I’d like to have a chat to you about hand sanitisers in the wake of the coronavirus outbreak.
I’m going to skip talking about what the coronavirus is – I’m guessing you all know by now – but I will link you to the symptoms of coronavirus via the NHS.
Today I wanted to speak about antibacterial hand gel. Of course, there has been a huge rise in people buying this type of hand gel given the levels of concern around the coronavirus worldwide.
Before now, though, there have been tonnes of articles about how the ingredients in hand sanitisers are pretty terrible for you. I wanted to talk about these concerns and give you some recommendations for hand gels that won’t cause a chemical overload.
Are hand sanitisers bad for you?
It’s not so much the products themselves but instead, some of the chemical formulas of the products.
Two years ago the FDA in America cracked down on the use of these chemicals. They banned 19 ingredients, with the ingredient triclosan being scrutinised heavily.
Tricoslan is linked to a whole host of nasty problems; asthma and allergies in children, abnormal hormone function, weakened immune system and uncontrolled cell growth to name a few.
The FDA went as far as suggesting that people should bin their hand sanitisers because they aren’t as effective as washing your hands and the chemicals in them are really not good.
In fact, hand gels don’t even work that well on dirty hands. The alcohol content has to be over 60% to even make a dent on cleaning them. They also can’t penetrate grime because there’s no friction (like there is with soap).
Should I stop using them?
Many of the arguments against hand sanitisers have been deemed “unfounded”. The NHS, for example, said that there was no need to worry about using antibacterial hand wash when pregnant.
The best thing to do in this situation is to wash your hands (for 20 seconds at a time, according to the government) whenever there is a sink and soap available.
If there isn’t, hand sanitiser is better than nothing.
Not all hand sanitisers are made equal, though. I’ve put together a list of my top suggestions. These don’t include parabens, synthetic ingredients, dodgy compounds or ammonia. I’d recommend these as your best bet if you’re feeling like you need to carry around a hand sanitiser.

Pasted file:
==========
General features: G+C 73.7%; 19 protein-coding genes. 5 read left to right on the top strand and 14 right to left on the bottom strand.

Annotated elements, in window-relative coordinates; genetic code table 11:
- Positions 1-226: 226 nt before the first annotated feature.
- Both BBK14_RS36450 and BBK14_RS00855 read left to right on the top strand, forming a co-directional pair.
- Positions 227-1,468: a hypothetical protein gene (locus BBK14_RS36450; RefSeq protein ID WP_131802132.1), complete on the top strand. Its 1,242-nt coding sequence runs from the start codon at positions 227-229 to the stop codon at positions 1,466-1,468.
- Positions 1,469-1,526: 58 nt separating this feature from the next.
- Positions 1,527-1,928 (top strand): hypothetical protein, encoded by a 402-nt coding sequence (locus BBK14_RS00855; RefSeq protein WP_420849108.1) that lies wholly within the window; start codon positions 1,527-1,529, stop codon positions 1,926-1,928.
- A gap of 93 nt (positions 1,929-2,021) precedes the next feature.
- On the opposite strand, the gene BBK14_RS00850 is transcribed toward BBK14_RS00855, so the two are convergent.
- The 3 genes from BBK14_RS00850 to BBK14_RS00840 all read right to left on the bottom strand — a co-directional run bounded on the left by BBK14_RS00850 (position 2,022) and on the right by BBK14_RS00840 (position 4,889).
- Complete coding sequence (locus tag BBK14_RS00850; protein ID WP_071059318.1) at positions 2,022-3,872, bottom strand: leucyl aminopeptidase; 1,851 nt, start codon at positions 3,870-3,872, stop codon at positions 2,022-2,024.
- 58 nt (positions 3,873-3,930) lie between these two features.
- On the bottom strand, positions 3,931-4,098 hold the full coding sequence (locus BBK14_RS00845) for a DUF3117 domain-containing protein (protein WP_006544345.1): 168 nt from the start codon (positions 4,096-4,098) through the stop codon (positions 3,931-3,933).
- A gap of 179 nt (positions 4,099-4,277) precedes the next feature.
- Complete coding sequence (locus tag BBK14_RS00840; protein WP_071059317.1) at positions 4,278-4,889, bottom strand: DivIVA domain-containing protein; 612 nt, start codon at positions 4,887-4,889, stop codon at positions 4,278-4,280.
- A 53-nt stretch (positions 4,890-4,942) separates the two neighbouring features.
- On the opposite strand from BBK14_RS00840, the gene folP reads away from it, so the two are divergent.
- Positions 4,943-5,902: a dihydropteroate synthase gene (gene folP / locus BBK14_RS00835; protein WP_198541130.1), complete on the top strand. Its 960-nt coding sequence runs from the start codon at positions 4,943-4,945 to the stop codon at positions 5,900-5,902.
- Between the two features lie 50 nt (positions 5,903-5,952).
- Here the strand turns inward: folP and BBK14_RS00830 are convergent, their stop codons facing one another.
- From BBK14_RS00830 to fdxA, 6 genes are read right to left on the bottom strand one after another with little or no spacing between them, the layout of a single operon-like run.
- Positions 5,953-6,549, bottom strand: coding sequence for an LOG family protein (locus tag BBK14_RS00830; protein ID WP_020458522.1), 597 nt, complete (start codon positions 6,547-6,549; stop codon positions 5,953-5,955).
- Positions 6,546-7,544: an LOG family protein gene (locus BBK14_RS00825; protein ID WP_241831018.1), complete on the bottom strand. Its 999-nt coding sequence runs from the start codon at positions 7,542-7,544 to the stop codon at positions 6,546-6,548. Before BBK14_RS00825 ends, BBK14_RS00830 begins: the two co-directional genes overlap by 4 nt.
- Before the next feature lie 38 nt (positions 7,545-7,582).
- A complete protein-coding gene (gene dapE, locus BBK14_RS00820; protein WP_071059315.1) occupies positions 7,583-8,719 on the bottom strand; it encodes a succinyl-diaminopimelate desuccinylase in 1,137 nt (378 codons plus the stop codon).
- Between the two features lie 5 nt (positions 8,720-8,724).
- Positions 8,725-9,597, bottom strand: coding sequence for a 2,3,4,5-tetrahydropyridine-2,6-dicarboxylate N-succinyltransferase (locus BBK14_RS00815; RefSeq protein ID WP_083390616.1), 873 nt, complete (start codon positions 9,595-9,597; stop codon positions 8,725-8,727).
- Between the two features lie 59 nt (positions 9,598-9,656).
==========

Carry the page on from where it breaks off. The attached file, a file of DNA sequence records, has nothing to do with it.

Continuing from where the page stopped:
This organic blend has a mix of organic niaouli, lemongrass and witch hazel. It’s an all-natural formulation that doesn’t leave your hands sticky or dry out your skin.
If water isn’t available, this hand wash will leave your hands feeling fresh with the added bonus of Aesop’s excellent woody, herbaceous scent. I recommend the 50mL because the 500mL can only really be used at home.
Sure, this is a bit more expensive but it will last you forever. You only need one drop at a time and the smell is amazing.
There’s no alcohol-like smell to this hand wash. It smells like pink pepper (it kind of reminds me of a rich Molton Brown smell). This comes in loads of different scents, too.
This a non-stripping hand sanitiser is gently scented (much like the Byredo equivalent) and doesn’t smell like anti-bacterial hand sanitiser. If that makes sense.
It’s light and comes in a neat 200mL bottle. Again, it’s more pricey but the size makes it worth it. You could always decant it into smaller bottles for travel.
These are my four top picks. They keep going in and out of stock at the moment and I’m guessing that’s because everybody is trying to get their hands on some sanitiser.
I don’t think there’s any replacement for a good hand wash and most situations do allow for it, but there’s no harm in having a back up.
If you’ve got any other good recommendations, please put them below and I will add them in.